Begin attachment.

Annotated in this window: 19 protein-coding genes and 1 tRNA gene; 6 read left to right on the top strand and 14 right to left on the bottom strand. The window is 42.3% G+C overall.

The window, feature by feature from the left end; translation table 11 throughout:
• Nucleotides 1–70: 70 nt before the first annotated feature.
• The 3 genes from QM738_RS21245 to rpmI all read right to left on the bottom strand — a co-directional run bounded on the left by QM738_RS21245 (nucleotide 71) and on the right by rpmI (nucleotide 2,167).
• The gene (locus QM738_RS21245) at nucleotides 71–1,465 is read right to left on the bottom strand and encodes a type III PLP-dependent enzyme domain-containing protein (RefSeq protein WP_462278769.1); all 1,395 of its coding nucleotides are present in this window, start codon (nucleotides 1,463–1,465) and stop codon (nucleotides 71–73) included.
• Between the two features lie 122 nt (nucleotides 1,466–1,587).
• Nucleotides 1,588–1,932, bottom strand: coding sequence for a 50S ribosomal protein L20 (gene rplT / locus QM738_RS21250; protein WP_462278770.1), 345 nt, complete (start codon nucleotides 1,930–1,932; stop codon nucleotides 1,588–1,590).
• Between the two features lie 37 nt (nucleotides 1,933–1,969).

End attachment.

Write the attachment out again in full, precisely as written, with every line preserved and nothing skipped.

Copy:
Annotated in this window: 19 protein-coding genes and 1 tRNA gene; 6 read left to right on the top strand and 14 right to left on the bottom strand. The window is 42.3% G+C overall.

The window, feature by feature from the left end; translation table 11 throughout:
• Nucleotides 1–70: 70 nt before the first annotated feature.
• The 3 genes from QM738_RS21245 to rpmI all read right to left on the bottom strand — a co-directional run bounded on the left by QM738_RS21245 (nucleotide 71) and on the right by rpmI (nucleotide 2,167).
• The gene (locus QM738_RS21245) at nucleotides 71–1,465 is read right to left on the bottom strand and encodes a type III PLP-dependent enzyme domain-containing protein (RefSeq protein WP_462278769.1); all 1,395 of its coding nucleotides are present in this window, start codon (nucleotides 1,463–1,465) and stop codon (nucleotides 71–73) included.
• Between the two features lie 122 nt (nucleotides 1,466–1,587).
• Nucleotides 1,588–1,932, bottom strand: coding sequence for a 50S ribosomal protein L20 (gene rplT / locus QM738_RS21250; protein WP_462278770.1), 345 nt, complete (start codon nucleotides 1,930–1,932; stop codon nucleotides 1,588–1,590).
• Between the two features lie 37 nt (nucleotides 1,933–1,969).